Patrick’s Barn: Two Big Doors Make a Big Difference
It probably shouldn’t have bothered me, but I couldn’t help worrying about what our neighbors were thinking about our barn project. It might be my Appalachian upbringing, but the neighbors having to look at tar-paper siding where a pair of fake sliding doors were meant to go was wearing on me for months.
I finally turned my attention to building the faux sliding doors after finishing a pair of in-swing, board-and-batten carriage doors on the lean-to section of the building. This was the last hole in the envelope. Now that I could secure the building and keep out the weather fully, I decided to make the faux frame-and-panel doors from the remaining white pine I bought months ago. The only material specially purchased for the doors was two sheets of BC plywood and a gallon of “chrome green” paint from Benjamin Moore. I think the total was less than $100.
A couple more coats of green paint, and both sets of doors will be finished. I will then be able to turn my attention to getting the top coat on the rest of the barn. I think the exterior is shaping up quite nicely. What do you think? I’d love to hear your comments.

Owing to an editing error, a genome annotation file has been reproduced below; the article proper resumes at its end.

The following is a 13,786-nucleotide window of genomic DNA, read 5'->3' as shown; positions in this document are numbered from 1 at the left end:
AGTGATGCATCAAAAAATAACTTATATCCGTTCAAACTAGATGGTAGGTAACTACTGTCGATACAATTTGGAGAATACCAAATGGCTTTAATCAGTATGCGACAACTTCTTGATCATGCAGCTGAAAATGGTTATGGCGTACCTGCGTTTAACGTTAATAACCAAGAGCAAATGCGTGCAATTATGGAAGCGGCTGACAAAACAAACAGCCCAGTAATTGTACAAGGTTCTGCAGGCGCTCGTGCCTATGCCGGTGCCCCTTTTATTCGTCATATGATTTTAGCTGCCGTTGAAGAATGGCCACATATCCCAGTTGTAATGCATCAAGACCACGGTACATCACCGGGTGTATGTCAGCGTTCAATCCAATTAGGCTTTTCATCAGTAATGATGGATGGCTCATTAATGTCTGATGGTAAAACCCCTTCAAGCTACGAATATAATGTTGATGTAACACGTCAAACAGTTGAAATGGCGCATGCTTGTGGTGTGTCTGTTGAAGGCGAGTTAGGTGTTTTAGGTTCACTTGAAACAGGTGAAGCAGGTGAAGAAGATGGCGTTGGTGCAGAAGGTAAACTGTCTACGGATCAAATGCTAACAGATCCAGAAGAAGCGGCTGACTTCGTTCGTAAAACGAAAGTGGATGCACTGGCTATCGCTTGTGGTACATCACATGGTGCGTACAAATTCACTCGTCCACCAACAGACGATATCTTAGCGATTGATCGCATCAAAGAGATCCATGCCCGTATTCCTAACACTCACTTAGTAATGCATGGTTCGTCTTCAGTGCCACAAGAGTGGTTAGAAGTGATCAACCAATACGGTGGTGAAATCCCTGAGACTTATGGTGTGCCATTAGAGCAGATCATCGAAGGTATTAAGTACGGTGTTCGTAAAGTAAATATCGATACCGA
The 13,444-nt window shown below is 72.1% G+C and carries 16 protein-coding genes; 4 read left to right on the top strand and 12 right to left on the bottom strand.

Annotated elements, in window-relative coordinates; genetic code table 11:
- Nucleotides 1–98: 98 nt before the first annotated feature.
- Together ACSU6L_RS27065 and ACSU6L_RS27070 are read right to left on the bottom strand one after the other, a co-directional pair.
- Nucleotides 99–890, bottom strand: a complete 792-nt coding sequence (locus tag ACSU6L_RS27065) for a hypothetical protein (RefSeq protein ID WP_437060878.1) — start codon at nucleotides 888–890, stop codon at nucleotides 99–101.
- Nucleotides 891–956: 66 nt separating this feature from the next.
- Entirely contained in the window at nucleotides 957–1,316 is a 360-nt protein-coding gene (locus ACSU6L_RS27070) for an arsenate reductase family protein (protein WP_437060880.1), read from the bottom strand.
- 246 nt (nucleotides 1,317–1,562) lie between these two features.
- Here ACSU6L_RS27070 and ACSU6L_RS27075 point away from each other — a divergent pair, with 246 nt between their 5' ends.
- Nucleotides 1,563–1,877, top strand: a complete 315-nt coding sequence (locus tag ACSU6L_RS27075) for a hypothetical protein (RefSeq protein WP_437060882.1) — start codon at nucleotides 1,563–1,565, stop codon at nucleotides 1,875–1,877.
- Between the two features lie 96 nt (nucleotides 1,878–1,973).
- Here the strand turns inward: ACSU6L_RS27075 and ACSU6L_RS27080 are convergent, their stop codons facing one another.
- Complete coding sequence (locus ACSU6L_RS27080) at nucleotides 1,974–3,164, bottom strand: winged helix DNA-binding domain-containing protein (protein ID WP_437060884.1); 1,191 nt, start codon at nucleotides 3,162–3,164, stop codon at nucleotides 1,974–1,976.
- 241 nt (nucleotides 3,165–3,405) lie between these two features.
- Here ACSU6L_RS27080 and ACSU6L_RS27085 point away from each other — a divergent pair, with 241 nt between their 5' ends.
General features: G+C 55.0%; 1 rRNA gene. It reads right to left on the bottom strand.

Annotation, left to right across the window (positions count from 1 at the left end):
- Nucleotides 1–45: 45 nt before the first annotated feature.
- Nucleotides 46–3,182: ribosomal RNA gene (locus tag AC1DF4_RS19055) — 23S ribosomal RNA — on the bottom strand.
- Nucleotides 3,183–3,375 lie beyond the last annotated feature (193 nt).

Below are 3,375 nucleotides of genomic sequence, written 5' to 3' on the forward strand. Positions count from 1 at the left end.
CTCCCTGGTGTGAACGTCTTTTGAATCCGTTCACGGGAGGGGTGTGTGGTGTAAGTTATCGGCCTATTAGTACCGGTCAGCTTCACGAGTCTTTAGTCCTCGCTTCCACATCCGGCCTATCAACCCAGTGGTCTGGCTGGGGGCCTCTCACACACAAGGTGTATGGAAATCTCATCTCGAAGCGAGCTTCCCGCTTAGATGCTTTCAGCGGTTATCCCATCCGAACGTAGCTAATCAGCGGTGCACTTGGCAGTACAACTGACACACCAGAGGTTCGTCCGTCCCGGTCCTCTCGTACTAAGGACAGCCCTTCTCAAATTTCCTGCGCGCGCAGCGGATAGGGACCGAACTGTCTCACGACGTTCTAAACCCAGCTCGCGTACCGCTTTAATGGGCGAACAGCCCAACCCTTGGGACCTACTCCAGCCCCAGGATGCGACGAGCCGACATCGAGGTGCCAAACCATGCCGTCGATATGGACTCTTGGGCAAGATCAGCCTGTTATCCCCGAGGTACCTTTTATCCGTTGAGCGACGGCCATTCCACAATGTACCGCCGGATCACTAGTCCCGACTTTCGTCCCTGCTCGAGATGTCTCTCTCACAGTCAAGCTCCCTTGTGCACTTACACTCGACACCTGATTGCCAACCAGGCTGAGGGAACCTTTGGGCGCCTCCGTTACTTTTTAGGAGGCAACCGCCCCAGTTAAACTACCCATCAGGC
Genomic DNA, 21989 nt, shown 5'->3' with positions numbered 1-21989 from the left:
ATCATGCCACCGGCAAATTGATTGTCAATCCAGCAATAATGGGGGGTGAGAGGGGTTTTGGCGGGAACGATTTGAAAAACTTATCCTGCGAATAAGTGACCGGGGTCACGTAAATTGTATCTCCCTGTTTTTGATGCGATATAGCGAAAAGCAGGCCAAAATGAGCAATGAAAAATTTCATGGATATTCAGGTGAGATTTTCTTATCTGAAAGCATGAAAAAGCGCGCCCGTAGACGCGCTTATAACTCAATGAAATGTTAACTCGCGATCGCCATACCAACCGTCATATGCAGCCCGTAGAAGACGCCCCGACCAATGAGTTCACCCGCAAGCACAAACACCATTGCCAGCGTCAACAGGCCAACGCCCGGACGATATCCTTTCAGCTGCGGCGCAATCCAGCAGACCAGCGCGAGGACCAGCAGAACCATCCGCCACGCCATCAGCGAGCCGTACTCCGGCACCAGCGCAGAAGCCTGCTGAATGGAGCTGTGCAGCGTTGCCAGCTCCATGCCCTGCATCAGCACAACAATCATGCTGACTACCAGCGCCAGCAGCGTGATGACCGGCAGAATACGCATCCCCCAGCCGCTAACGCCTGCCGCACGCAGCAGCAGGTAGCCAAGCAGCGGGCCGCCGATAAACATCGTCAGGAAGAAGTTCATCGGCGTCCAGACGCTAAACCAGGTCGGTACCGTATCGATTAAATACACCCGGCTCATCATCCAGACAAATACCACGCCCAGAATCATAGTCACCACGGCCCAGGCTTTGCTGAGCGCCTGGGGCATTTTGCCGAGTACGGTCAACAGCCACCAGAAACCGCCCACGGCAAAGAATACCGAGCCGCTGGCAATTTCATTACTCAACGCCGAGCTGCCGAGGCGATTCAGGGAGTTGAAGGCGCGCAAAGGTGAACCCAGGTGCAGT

You can read more about my barn project here.
The lean-to doors are made from 6-in. widths of shiplap pine I bought for siding. The board-and-batten doors swing inward, so I was able to use smaller hinges. Casters on the latch side carry half the weight. This saved me $300 compared to hinges that could carry the whole load.
This was the first time my little boy used a paint roller. He painted both sides of the two sheets that would become the flat panels in the fake doors on the main barn. He did a really good job.
This is the front of our new barn. Until a couple of days ago, the front elevation looked really bad because of the missing doors.
Here my boy is painting another panel because I cut one with the grain running the wrong way. I felt like a complete knucklehead, but he made me feel better with his consoling words. He even volunteered to prime the replacement.
I secured the plywood panels into a rabbet I milled into the stock. I used screws so I could replace the panels easily if they succumb to the weather or bugs at some point. I rigged up three drills: one for predrilling, one for countersinking, and one for driving.